# Compact object (mathematics)

In mathematics, **compact objects**, also referred to as **finitely presented objects**, or **objects of finite presentation**, are objects in a category satisfying a certain finiteness condition.

## Definition

An object *X* in a category *C* which admits all filtered colimits (also known as direct limits) is called *compact* if the functor

commutes with filtered colimits, i.e., if the natural map

is a bijection for any filtered system of objects in *C*.[1] Since elements in the filtered colimit at the left are represented by maps , for some *i*, the surjectivity of the above map amounts to requiring that a map factors over some .

The terminology is motivated by an example arising from topology mentioned below. Several authors also use a terminology which is more closely related to algebraic categories: Adámek & Rosický (1994) use the terminology *finitely presented object* instead of compact object. Kashiwara & Schapira (2006) call these the *objects of finite presentation*.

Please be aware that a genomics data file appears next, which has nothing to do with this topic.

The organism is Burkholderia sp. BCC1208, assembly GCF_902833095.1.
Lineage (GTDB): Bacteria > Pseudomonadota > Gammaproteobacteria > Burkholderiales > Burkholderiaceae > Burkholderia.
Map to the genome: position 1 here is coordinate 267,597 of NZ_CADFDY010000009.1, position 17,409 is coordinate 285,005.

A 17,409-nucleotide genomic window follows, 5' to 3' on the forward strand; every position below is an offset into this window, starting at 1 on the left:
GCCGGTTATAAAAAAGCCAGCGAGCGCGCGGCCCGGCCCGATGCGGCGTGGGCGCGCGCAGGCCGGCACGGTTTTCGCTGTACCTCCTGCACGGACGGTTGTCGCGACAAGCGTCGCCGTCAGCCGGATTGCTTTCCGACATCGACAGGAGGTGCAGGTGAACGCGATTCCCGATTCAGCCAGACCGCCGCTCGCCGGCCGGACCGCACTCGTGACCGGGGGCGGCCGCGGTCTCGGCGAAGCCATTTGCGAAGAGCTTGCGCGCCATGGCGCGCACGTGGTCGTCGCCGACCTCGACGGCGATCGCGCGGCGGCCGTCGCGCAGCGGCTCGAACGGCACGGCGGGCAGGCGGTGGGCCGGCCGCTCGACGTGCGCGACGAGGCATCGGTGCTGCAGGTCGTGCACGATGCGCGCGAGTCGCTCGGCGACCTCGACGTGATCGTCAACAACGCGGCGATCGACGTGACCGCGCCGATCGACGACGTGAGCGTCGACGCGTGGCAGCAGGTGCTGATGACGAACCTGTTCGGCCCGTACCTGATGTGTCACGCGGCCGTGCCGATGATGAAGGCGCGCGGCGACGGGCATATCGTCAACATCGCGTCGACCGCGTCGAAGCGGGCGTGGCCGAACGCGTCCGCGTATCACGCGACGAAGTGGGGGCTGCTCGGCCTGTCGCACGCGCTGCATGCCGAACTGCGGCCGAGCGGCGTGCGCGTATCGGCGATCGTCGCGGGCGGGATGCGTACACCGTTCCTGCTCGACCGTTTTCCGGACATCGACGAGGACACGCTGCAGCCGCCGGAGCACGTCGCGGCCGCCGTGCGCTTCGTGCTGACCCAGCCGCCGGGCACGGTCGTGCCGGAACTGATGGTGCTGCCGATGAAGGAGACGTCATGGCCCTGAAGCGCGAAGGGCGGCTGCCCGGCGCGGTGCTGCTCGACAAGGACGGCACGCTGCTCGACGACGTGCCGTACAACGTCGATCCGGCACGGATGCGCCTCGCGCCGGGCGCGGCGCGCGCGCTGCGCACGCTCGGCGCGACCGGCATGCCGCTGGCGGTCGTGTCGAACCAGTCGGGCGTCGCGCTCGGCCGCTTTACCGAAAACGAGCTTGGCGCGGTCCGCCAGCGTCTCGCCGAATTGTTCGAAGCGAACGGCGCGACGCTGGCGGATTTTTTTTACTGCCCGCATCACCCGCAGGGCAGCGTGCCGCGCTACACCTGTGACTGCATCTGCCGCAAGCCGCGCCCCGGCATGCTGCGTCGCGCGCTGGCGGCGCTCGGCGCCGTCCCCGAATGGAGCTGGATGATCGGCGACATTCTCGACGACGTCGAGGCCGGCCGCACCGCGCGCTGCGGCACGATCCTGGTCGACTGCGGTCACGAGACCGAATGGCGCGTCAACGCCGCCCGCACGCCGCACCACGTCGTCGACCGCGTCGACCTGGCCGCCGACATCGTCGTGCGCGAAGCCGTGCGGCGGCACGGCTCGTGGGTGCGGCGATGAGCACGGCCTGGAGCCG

### Compactness in ∞-categories

The same definition also applies if *C* is an ∞-category, provided that the above set of morphisms gets replaced by the mapping space in *C* (and the filtered colimits are understood in the ∞-categorical sense, sometimes also referred to as filtered homotopy colimits).

### Compactness in triangulated categories

For a triangulated category *C* which admits all coproducts, Neeman (2001) defines an object to be compact if